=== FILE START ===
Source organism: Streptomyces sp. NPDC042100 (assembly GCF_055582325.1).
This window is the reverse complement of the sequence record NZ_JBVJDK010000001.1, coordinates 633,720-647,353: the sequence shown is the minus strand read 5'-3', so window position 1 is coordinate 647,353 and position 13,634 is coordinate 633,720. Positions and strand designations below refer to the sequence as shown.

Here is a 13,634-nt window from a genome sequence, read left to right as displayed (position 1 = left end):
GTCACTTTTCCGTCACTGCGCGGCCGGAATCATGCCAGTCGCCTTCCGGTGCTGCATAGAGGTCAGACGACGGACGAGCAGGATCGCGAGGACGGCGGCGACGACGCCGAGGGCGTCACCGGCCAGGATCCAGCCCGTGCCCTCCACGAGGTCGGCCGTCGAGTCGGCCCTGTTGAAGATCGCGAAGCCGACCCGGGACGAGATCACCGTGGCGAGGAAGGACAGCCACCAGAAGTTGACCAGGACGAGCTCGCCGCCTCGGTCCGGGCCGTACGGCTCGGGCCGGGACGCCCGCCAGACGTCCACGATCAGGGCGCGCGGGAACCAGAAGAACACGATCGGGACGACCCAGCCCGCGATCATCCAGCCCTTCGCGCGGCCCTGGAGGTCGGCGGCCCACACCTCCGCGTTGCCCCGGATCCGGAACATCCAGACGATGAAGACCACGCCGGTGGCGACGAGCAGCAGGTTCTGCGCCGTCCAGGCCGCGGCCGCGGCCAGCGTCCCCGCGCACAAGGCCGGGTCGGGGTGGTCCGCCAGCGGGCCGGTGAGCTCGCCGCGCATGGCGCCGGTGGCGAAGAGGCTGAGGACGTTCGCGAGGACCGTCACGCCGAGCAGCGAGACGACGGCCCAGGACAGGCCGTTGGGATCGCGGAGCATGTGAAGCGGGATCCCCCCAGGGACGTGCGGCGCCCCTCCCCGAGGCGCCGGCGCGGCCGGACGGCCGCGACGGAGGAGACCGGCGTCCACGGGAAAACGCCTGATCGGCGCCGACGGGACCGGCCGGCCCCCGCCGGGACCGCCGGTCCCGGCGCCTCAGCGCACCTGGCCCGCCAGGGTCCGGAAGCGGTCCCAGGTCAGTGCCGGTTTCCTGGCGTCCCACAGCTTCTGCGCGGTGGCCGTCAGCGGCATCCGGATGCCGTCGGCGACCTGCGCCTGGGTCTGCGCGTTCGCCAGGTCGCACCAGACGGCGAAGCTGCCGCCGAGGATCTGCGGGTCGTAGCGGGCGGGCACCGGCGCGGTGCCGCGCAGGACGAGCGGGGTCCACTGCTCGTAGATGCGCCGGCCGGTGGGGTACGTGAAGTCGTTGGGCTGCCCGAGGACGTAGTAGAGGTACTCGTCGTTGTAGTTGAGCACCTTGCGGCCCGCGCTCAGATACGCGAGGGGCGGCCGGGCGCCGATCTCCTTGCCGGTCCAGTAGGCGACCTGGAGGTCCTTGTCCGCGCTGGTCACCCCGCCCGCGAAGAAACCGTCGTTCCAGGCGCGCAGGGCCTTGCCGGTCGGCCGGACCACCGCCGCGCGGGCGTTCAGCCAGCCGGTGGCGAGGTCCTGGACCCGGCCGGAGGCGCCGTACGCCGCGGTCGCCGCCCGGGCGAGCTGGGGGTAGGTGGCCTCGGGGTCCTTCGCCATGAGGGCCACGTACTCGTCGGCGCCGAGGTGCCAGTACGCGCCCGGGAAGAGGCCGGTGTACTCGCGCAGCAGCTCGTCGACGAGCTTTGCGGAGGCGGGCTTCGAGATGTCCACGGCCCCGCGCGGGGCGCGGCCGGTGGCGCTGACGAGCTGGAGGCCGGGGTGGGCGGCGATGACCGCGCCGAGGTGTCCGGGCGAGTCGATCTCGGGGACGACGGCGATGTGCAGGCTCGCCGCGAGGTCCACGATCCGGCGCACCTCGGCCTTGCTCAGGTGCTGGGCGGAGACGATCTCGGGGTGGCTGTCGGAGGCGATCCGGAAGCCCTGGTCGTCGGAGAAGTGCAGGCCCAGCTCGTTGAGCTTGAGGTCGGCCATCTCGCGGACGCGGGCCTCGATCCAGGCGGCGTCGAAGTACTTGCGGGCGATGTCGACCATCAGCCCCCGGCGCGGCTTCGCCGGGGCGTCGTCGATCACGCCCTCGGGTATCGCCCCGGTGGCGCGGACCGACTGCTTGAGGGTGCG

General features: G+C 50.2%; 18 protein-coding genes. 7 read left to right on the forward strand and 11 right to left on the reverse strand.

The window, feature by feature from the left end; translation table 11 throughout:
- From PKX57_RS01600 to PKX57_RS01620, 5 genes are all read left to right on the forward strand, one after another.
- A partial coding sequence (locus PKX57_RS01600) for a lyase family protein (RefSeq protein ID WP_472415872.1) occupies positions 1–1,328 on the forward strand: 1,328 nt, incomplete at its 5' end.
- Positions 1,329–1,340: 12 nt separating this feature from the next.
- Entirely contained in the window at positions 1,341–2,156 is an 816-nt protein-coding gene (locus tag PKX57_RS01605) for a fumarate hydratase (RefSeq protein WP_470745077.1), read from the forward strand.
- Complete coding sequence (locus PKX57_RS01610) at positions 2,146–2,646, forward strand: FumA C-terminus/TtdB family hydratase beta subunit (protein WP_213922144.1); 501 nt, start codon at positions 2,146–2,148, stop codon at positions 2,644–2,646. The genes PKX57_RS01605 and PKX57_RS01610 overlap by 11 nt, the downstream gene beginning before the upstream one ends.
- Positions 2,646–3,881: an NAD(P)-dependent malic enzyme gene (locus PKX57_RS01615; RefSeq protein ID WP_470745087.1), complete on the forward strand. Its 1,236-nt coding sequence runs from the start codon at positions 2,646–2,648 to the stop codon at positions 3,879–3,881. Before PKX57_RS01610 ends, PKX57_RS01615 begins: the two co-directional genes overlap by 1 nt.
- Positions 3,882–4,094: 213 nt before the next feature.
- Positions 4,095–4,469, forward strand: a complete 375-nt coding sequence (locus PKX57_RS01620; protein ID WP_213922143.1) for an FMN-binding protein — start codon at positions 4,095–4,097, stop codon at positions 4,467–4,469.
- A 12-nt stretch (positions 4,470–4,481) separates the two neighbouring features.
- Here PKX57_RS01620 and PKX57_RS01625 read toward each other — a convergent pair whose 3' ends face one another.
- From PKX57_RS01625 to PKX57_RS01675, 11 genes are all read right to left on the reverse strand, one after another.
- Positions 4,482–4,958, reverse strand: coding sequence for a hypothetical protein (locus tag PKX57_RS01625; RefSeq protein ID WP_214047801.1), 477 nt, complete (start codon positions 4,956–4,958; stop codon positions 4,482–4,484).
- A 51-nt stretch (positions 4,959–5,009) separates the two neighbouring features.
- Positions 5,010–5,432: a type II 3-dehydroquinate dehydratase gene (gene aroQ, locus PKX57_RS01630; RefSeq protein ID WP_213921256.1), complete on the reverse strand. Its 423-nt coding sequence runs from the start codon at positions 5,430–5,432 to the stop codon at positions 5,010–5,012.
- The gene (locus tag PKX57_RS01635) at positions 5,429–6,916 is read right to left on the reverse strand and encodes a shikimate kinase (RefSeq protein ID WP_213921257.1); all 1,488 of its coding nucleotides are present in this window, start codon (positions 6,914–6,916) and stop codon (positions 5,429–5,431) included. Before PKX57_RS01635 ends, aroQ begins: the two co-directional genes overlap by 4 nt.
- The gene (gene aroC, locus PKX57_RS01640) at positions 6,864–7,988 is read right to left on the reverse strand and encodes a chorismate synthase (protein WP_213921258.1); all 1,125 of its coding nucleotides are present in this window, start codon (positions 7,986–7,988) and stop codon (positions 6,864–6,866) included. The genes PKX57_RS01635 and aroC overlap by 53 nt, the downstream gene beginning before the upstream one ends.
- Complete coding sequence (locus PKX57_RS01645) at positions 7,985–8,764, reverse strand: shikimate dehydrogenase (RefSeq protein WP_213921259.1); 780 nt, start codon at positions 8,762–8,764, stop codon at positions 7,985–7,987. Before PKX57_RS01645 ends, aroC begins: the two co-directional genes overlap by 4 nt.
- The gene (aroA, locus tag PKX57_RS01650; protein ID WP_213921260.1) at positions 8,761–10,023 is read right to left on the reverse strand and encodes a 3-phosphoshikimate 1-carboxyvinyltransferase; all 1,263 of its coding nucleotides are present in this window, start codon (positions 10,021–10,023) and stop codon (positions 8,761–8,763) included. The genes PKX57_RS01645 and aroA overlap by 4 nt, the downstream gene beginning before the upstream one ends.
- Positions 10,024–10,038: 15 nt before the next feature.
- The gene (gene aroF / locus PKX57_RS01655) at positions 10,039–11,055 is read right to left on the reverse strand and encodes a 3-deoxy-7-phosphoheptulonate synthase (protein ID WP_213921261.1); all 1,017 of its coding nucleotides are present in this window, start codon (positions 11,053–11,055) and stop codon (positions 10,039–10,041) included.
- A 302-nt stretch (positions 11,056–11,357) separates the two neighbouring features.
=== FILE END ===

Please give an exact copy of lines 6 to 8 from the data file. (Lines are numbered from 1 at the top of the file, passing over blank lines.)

The window, feature by feature from the left end; translation table 11 throughout:
- From PKX57_RS01600 to PKX57_RS01620, 5 genes are all read left to right on the forward strand, one after another.
- A partial coding sequence (locus PKX57_RS01600) for a lyase family protein (RefSeq protein ID WP_472415872.1) occupies positions 1–1,328 on the forward strand: 1,328 nt, incomplete at its 5' end.